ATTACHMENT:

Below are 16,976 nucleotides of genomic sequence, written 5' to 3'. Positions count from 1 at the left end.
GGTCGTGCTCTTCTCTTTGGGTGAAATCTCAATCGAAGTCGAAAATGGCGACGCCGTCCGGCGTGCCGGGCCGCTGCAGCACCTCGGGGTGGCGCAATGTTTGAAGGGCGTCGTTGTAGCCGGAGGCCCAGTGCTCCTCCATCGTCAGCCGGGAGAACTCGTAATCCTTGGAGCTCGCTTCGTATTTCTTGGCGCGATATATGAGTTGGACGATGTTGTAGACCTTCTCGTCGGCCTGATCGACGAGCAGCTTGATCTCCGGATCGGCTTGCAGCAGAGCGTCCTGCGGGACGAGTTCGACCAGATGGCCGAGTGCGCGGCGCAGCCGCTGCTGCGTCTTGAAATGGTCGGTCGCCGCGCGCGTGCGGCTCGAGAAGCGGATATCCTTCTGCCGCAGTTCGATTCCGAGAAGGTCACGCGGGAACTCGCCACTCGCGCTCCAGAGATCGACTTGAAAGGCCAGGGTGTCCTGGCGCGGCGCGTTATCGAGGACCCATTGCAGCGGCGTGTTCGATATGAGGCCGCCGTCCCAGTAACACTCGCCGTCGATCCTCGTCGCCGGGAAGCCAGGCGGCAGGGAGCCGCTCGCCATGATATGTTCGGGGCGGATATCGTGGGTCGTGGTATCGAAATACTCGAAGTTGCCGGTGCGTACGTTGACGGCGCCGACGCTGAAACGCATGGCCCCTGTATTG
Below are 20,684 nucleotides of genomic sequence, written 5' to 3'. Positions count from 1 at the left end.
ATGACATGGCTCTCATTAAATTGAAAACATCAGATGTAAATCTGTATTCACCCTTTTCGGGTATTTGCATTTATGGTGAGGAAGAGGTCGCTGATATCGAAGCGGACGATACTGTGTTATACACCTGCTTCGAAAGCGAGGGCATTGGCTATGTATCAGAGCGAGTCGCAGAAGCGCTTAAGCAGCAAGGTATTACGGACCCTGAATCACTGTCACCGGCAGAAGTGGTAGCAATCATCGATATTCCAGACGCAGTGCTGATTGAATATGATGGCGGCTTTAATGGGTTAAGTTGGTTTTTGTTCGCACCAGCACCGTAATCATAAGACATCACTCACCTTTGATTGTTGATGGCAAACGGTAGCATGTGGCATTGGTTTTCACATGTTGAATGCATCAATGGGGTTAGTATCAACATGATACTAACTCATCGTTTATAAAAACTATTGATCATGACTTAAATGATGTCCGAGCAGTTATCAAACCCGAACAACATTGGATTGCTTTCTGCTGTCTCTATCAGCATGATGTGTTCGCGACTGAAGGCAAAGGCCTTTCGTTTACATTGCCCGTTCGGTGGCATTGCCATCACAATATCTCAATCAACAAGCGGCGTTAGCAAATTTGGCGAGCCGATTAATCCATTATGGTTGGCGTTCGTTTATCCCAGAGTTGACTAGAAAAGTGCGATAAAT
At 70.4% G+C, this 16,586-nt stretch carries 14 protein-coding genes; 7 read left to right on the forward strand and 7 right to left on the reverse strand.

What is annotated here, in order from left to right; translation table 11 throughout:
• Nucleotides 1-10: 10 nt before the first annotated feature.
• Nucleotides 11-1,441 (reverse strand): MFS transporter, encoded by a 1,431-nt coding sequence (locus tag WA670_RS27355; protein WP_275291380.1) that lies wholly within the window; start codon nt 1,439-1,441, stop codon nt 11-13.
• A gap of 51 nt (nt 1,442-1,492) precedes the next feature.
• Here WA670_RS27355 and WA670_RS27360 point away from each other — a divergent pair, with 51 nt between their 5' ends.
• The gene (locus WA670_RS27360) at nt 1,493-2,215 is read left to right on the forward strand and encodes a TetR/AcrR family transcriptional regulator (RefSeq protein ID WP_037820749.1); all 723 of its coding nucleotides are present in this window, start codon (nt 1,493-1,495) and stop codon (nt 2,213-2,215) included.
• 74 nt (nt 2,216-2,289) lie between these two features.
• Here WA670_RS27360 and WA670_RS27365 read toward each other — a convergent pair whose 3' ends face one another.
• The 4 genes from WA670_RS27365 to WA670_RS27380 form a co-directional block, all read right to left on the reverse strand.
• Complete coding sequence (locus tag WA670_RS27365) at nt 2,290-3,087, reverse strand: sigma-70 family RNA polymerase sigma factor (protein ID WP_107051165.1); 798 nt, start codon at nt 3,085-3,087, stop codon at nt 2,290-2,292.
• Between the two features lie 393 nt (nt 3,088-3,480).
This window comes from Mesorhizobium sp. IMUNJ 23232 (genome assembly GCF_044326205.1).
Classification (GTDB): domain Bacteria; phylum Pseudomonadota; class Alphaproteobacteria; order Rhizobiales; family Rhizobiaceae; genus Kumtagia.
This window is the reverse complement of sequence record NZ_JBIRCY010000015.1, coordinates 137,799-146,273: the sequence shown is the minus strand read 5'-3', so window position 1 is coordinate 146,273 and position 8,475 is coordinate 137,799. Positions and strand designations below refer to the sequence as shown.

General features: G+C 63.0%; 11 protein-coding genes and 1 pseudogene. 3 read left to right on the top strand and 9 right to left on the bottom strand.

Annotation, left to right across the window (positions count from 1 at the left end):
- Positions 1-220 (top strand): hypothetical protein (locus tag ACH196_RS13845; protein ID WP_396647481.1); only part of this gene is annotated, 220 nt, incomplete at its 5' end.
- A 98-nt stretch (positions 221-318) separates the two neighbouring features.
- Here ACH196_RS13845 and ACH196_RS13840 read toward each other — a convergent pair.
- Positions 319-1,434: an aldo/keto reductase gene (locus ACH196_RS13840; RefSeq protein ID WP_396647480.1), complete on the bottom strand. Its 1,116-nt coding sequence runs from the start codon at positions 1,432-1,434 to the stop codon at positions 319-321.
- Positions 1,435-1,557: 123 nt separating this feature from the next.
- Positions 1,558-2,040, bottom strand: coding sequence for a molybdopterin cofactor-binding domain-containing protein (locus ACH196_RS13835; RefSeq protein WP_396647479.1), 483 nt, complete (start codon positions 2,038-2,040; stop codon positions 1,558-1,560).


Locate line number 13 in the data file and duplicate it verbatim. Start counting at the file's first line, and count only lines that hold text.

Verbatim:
• Here WA670_RS27360 and WA670_RS27365 read toward each other — a convergent pair whose 3' ends face one another.